- A University of Edinburgh study of 300,000 people has identified 80 genes linked to depression
- The findings support previous evidence that depression is 40 percent genetic
- Researchers have struggled to pinpoint the causes of the condition that has become increasingly common in the last decade
- 16 million Americans and 13 million people in the UK suffer from depression, which is the leading cause of disability worldwide
Nearly 80 genes have been linked to depression in a new report that could help explain why some people may be at a higher risk for the condition.
Researchers have long struggled to pinpoint the causes of depression, which is the leading cause of disability among adults under 44 affecting an estimated 16 million Americans and 13 million people in the UK.
The UK study published Monday is part of a growing body of evidence suggesting that genetic factors play a significant role in the development of the condition that has become increasingly common in the last decade.
The authors emphasized that these findings could lead to a better understanding the underlying causes of depression and the creation of more effective treatment.
A new study of 300,000 people in the UK has identified 80 genes linked to depression, supporting previous research that the condition is partly influenced by genetic factors
‘This study identifies genes that potentially increase our risk of depression, adding to the evidence that it is partly a genetic disorder,’ said lead author Dr David Howard, a professor at the University of Edinburgh’s Centre for Clinical Brain Sciences.
‘The findings also provide new clues to the causes of depression and we hope it will narrow down the search for therapies that could help people living with the condition.’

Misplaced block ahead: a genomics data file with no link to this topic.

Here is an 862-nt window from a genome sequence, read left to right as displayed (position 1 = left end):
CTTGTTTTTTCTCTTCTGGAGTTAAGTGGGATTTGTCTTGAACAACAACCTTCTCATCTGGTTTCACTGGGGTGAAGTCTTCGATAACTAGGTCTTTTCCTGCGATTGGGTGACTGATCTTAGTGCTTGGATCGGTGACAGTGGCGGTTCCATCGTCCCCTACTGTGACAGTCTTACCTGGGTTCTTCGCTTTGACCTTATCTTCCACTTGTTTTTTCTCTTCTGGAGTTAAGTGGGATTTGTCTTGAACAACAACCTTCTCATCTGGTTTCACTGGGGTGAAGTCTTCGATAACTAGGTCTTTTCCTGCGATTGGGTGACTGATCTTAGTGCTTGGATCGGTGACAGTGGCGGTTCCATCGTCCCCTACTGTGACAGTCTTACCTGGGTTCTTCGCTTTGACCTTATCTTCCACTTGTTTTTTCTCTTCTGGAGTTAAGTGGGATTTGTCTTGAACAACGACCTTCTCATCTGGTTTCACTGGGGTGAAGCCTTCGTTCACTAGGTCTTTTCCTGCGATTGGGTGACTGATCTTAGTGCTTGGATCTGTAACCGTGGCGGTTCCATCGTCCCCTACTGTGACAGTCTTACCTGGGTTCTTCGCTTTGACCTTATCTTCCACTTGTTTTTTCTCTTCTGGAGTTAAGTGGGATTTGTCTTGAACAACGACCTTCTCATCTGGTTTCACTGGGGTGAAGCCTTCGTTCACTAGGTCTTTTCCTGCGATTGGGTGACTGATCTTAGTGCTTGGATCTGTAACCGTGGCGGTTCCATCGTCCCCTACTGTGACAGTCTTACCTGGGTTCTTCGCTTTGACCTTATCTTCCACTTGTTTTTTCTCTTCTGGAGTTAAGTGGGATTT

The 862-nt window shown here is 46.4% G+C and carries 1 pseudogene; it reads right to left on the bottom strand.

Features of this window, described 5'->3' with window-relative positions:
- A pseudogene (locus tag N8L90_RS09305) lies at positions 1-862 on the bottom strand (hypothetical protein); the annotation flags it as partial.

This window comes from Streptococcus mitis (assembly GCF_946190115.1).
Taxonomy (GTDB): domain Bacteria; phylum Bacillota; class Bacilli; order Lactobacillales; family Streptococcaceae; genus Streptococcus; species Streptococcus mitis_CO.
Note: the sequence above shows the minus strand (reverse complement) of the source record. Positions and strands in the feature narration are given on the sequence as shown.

While life events such as trauma or stress have been found to contribute to the onset of depression, it is unclear why some people appear to be more likely to develop the condition.
Twin studies have shown that approximately 40 percent of people with depression were genetically predisposed to the condition.
The study published Monday was part of a £4.7 million ($7 million) project to better understand the condition called Stratifying Resilience and Depression Longitudinally.
The researchers from the University of Edinburgh analyzed data from more than 300,000 people in the UK to search for genetic indicators of depression.
Several of the nearly 80 genes identified have been known to be involved in the function of synapses, tiny connectors that facilitate communication in the brain through electrical and chemical signals.
Why are depression rates higher in women than in men?
Women are twice as likely to suffer from depression than men, according to the most recent figures from the Centers for Disease Control and Prevention.
Eight percent of American adults over 20 are depressed, including 5.5 percent of men and 10.4 percent of women.
Previous research has attempted to explain the disparity citing hormonal fluctuations or the possibility that women may simply be more likely to admit to suffering from the condition.
However, experts have warned that depression should not be considered a ‘normal’ part of womanhood and that more research is needed to determine the causes of the gender differences.
This fits with previous research that has shown an association between depression and serotonin, a ‘feel good’ chemical also involved in the brain’s communication processes.
Imbalances in serotonin have been implicated in the development of mood disorders and other issues such as obsessive-compulsive disorder and panic attacks.
The findings published in the journal Nature Communications were confirmed through a cross-reference with data from California-based genetics-research firm 23andMe.
‘These new findings help us better understand the causes of depression and show how the study and big data research has helped advance mental health research,’ said co-author Andrew McIntosh, a professor at the University of Edinburgh’s Centre for Clinical Brain Sciences.
‘We hope that the UK’s growing health data research capacity will help us to make major advances in our understanding of depression in coming years.’
Eight percent of people in the US have experienced depression, which has been found to raise the risk of other serious health concerns including obesity and suicide.
People with depression are four times as likely to have a heart attack a heart attack than those without a history of the illness, and after a heart attack, they are at a significantly increased risk of death or second heart attack.
The condition has also been linked to significantly heightened risk of drug abuse, drug overdose and suicide.
Depression is considered to be one of the easier mental illnesses to treat, but only one third of people suffering with depression will seek treatment, according to the Depression and Bipolar Support Alliance.